A quick and dirty vehicle entry/start sketch for Arduino


  • Community Helper

    Here are some pictures, including the ugliness of my wiring. :-)






  • Your ring or your reader work really fine, I have a PN532 reader from aliexpress (a clone for 14$) and the read is not effective (I have to rub the ring against the antenna to try to read). But maybe it's the ring tag.

    What is the maximum current in your relay? I use a 30A relay because I don't know the instantaneous current to the contact closure, maybe you know that?


  • Community Helper

    Hi @MrStein, the latching relay is 30v/3a for the contacts, it's triggering the vehicles relay switched ignition state so it should be fine for that. The momentary relay is 30v/5a, triggering the vehicle starter relay. It's bigger than the latching relay, but is the smallest had in my parts bin!
    I have noticed that my Pn532 sometimes doesn't like to read one of my inlays and almost requires rubbing at times, but the other inlay works fine at a distance.


  • NFC Ring Team

    This is awesome, keeping a close eye on this! :)


  • Community Helper

    lol, thanks for the vote of confidence there!
    I've modified the hardware side of things a little bit since I took those photos, adding a transistor to trigger the starter relay (the relay has a 12 volt coil and the arduino wasn't coping with that directly from an output) and a couple of filter capacitors for the regulator on the in and out sides to smooth things out a little, there were mild voltage fluctuations. Nothing major, but it's always a good idea to do that and keep things clean.
    The starter output from D2 is now running through one side of the latching relay on to the trigger transistor for the momentary relay coil after I decided that the best way to lock out engine cranking was in hardware.
    This way the starter can only be cranked once the vehicle ignition is switched on via the latching relay. D2 can still be triggered if software allows it, but it wont go any further than the latching relay if that relay is in the off state.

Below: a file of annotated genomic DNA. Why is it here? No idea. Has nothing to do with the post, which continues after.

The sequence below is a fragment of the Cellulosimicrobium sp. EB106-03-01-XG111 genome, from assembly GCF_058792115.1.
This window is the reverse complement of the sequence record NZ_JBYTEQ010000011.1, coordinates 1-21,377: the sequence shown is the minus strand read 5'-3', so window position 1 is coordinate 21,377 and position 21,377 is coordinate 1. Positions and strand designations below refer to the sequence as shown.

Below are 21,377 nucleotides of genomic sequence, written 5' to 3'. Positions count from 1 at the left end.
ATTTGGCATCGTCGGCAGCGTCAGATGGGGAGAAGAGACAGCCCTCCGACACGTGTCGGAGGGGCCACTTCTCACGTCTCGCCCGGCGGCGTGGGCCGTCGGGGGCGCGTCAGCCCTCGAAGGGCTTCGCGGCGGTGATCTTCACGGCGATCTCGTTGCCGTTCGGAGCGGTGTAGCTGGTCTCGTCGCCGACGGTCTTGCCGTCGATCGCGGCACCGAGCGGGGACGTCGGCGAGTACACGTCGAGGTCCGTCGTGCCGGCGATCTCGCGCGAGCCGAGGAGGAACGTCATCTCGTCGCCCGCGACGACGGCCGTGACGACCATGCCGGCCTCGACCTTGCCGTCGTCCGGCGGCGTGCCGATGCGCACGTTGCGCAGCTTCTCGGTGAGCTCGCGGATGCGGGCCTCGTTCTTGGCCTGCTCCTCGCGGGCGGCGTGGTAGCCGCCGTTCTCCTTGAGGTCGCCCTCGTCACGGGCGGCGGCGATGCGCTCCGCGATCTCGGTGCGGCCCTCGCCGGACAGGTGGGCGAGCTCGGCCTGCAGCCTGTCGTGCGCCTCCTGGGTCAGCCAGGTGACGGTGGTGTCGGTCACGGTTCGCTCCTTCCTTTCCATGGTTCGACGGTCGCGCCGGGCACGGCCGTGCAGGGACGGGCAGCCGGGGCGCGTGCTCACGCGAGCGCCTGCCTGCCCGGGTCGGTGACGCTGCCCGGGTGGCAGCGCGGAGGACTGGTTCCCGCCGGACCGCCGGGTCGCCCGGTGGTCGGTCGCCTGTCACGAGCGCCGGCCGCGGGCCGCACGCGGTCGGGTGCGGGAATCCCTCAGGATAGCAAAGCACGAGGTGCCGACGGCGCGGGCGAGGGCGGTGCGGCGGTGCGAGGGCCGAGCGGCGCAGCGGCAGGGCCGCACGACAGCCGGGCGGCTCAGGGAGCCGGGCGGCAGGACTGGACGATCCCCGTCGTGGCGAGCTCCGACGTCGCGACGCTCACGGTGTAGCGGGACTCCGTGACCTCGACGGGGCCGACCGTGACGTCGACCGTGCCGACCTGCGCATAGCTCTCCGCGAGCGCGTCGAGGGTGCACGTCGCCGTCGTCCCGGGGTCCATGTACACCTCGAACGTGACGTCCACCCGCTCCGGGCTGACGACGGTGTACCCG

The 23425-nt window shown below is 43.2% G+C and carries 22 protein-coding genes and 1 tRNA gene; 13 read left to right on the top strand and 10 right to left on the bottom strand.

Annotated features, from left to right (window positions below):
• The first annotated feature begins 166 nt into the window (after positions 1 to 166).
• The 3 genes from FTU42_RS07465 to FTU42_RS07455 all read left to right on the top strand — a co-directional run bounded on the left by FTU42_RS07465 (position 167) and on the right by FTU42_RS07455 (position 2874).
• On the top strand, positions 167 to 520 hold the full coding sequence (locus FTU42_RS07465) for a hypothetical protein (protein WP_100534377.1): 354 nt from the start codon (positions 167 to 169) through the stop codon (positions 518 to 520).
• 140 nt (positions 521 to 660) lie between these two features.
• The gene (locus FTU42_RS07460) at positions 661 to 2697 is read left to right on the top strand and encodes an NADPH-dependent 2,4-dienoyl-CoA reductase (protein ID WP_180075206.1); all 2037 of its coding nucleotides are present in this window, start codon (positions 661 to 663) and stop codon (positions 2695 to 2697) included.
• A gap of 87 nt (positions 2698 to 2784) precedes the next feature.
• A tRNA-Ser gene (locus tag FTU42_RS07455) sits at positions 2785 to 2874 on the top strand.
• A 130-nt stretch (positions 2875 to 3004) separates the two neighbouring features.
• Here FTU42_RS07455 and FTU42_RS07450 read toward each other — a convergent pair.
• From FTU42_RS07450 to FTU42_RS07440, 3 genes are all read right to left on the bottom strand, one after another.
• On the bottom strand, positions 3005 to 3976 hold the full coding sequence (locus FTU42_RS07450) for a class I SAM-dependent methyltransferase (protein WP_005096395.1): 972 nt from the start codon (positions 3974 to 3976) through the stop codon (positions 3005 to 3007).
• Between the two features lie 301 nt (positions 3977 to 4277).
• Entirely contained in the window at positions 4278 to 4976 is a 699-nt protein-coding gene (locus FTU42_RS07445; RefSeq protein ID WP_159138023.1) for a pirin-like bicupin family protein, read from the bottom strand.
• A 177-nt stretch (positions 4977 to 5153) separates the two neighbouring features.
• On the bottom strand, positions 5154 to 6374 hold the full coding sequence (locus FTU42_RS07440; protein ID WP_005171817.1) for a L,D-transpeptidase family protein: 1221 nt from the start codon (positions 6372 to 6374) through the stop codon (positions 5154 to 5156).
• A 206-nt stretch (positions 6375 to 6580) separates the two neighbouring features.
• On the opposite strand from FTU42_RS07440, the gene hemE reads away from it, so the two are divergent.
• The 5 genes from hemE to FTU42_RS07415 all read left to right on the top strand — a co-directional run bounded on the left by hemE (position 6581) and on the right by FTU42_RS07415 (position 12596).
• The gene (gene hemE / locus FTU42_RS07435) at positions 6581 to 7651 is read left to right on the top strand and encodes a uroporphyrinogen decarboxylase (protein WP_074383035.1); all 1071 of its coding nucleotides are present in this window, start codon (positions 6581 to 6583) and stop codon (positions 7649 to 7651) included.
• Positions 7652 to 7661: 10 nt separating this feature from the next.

At the moment I'm investigating methods to trigger D2 and keep it high while the ring is present until the engine is running. This is getting a little trickier than I'd first planned and might end up needing an extra input from the vehicle to exit the engine cranking portion of the program when normal running is achieved.

    For those who are interested, in the main unit I'm using:

    • Panasonic DS2E-SL2-DC5V latching relay
    • LZ-12H-K momentary relay
    • MPSA42 NPN transistor
    • L7805CV regulator
    • 10uF electrolytic capacitors, x2
    • Microduino equivalent to Arduino Pro Mini 5V
    • PN532 NFC board

    This is basically all stuff that I had floating around in my parts bin for random projects, you can substitute for things you have as long as they're equivalent. The latching relay I bought for around $10 each from mouser, everything else is a leftover from something else! The Arduino portion of this could also be pretty much any arduino compatible board, I'm using the microduino because I had them and they were small and convenient. The Elechouse PN532 reader is in my opinion non-negotiable. They're the only board I've had real success with reading the rings, most others are far too picky and have trouble reading the rings.

    Either way, this just shows that you can build something usable out of very little! Get cracking, people, there are projects waiting for you to build them!



  • Good job!
    Don't forget some flyback diode (free wheel diode in french, I don't no how to say that in english ^^') for the discharge of the magnetic circuit of the inductance (relays).


  • Community Helper

    Oh yes, good catch @MrStein , I'll do that now. I had totally forgotten that one! (Usually it was me telling the apprentices to do that with relays!)
    I usually refer to it as a clamping diode, flyback or free wheel diode is perfectly correct as well though.